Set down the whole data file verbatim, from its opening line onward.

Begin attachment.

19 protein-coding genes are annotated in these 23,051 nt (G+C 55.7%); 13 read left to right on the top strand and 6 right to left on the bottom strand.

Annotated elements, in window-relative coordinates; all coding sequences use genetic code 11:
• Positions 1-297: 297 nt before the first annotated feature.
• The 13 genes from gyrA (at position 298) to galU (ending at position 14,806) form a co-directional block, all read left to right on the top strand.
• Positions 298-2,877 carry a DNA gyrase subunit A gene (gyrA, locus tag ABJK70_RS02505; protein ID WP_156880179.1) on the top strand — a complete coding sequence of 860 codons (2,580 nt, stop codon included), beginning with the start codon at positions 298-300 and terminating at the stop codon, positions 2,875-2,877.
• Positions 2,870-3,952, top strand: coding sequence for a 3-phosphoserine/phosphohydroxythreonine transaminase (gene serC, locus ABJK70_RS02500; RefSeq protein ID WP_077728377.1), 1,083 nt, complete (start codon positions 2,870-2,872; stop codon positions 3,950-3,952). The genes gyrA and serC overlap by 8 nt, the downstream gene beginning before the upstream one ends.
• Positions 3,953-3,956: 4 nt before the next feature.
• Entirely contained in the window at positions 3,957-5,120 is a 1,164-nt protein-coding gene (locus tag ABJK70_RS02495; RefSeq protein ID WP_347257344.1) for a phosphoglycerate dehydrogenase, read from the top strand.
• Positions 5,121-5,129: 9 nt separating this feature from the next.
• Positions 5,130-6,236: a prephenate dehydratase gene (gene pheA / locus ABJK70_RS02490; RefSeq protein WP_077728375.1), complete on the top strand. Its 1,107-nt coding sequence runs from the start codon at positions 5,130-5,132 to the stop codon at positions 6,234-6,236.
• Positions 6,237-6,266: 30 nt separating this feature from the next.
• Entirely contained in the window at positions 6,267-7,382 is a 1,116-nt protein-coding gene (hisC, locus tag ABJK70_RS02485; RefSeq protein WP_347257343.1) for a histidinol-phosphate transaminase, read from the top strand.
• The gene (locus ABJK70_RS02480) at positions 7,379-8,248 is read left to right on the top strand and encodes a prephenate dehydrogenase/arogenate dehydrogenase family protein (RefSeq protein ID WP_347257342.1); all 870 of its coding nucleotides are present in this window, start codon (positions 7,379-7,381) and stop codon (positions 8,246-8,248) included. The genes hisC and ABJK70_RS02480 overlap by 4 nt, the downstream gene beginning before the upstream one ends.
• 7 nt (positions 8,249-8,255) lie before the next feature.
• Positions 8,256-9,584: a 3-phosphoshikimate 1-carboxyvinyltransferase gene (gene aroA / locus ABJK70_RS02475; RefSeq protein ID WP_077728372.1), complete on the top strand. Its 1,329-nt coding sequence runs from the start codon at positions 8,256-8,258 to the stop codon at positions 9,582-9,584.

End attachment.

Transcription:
19 protein-coding genes are annotated in these 23,051 nt (G+C 55.7%); 13 read left to right on the top strand and 6 right to left on the bottom strand.

Annotated elements, in window-relative coordinates; all coding sequences use genetic code 11:
• Positions 1-297: 297 nt before the first annotated feature.
• The 13 genes from gyrA (at position 298) to galU (ending at position 14,806) form a co-directional block, all read left to right on the top strand.
• Positions 298-2,877 carry a DNA gyrase subunit A gene (gyrA, locus tag ABJK70_RS02505; protein ID WP_156880179.1) on the top strand — a complete coding sequence of 860 codons (2,580 nt, stop codon included), beginning with the start codon at positions 298-300 and terminating at the stop codon, positions 2,875-2,877.
• Positions 2,870-3,952, top strand: coding sequence for a 3-phosphoserine/phosphohydroxythreonine transaminase (gene serC, locus ABJK70_RS02500; RefSeq protein ID WP_077728377.1), 1,083 nt, complete (start codon positions 2,870-2,872; stop codon positions 3,950-3,952). The genes gyrA and serC overlap by 8 nt, the downstream gene beginning before the upstream one ends.
• Positions 3,953-3,956: 4 nt before the next feature.
• Entirely contained in the window at positions 3,957-5,120 is a 1,164-nt protein-coding gene (locus tag ABJK70_RS02495; RefSeq protein ID WP_347257344.1) for a phosphoglycerate dehydrogenase, read from the top strand.
• Positions 5,121-5,129: 9 nt separating this feature from the next.
• Positions 5,130-6,236: a prephenate dehydratase gene (gene pheA / locus ABJK70_RS02490; RefSeq protein WP_077728375.1), complete on the top strand. Its 1,107-nt coding sequence runs from the start codon at positions 5,130-5,132 to the stop codon at positions 6,234-6,236.
• Positions 6,237-6,266: 30 nt separating this feature from the next.
• Entirely contained in the window at positions 6,267-7,382 is a 1,116-nt protein-coding gene (hisC, locus tag ABJK70_RS02485; RefSeq protein WP_347257343.1) for a histidinol-phosphate transaminase, read from the top strand.
• The gene (locus ABJK70_RS02480) at positions 7,379-8,248 is read left to right on the top strand and encodes a prephenate dehydrogenase/arogenate dehydrogenase family protein (RefSeq protein ID WP_347257342.1); all 870 of its coding nucleotides are present in this window, start codon (positions 7,379-7,381) and stop codon (positions 8,246-8,248) included. The genes hisC and ABJK70_RS02480 overlap by 4 nt, the downstream gene beginning before the upstream one ends.
• 7 nt (positions 8,249-8,255) lie before the next feature.
• Positions 8,256-9,584: a 3-phosphoshikimate 1-carboxyvinyltransferase gene (gene aroA / locus ABJK70_RS02475; RefSeq protein ID WP_077728372.1), complete on the top strand. Its 1,329-nt coding sequence runs from the start codon at positions 8,256-8,258 to the stop codon at positions 9,582-9,584.